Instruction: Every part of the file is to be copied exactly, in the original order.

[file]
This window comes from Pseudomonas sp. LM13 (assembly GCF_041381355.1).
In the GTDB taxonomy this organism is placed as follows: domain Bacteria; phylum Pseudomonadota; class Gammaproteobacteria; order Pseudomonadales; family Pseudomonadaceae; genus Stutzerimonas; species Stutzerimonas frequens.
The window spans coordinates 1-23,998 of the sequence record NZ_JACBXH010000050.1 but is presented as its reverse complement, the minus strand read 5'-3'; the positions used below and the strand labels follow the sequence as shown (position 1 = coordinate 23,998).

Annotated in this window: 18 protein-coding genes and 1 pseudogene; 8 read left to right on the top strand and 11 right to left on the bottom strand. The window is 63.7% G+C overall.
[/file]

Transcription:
This window comes from Pseudomonas sp. LM13 (assembly GCF_041381355.1).
In the GTDB taxonomy this organism is placed as follows: domain Bacteria; phylum Pseudomonadota; class Gammaproteobacteria; order Pseudomonadales; family Pseudomonadaceae; genus Stutzerimonas; species Stutzerimonas frequens.
The window spans coordinates 1-23,998 of the sequence record NZ_JACBXH010000050.1 but is presented as its reverse complement, the minus strand read 5'-3'; the positions used below and the strand labels follow the sequence as shown (position 1 = coordinate 23,998).

Annotated in this window: 18 protein-coding genes and 1 pseudogene; 8 read left to right on the top strand and 11 right to left on the bottom strand. The window is 63.7% G+C overall.